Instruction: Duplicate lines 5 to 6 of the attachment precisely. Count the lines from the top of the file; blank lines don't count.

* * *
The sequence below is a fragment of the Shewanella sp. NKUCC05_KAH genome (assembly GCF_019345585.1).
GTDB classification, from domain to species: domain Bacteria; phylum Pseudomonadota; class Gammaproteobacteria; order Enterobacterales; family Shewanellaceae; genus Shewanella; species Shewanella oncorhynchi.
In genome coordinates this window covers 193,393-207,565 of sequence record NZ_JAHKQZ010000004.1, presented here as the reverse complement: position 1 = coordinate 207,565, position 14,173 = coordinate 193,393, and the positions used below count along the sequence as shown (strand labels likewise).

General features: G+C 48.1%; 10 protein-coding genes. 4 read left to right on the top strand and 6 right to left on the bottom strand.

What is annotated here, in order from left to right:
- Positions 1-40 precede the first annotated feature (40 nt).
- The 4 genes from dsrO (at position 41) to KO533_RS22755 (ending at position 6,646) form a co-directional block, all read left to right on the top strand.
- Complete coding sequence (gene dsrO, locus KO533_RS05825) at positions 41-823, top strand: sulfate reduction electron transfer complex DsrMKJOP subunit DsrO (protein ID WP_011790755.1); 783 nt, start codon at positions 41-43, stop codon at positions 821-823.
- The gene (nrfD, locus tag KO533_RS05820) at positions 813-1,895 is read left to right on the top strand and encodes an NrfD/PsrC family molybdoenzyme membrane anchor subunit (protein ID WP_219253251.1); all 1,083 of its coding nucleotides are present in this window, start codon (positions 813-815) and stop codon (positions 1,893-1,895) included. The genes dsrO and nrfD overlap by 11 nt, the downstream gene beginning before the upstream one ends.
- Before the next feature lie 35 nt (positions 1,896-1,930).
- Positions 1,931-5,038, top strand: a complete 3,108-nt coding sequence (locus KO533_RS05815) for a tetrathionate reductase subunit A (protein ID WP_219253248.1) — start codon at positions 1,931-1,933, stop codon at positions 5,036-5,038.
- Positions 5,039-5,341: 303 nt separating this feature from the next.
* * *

What is annotated here, in order from left to right:
- Positions 1-40 precede the first annotated feature (40 nt).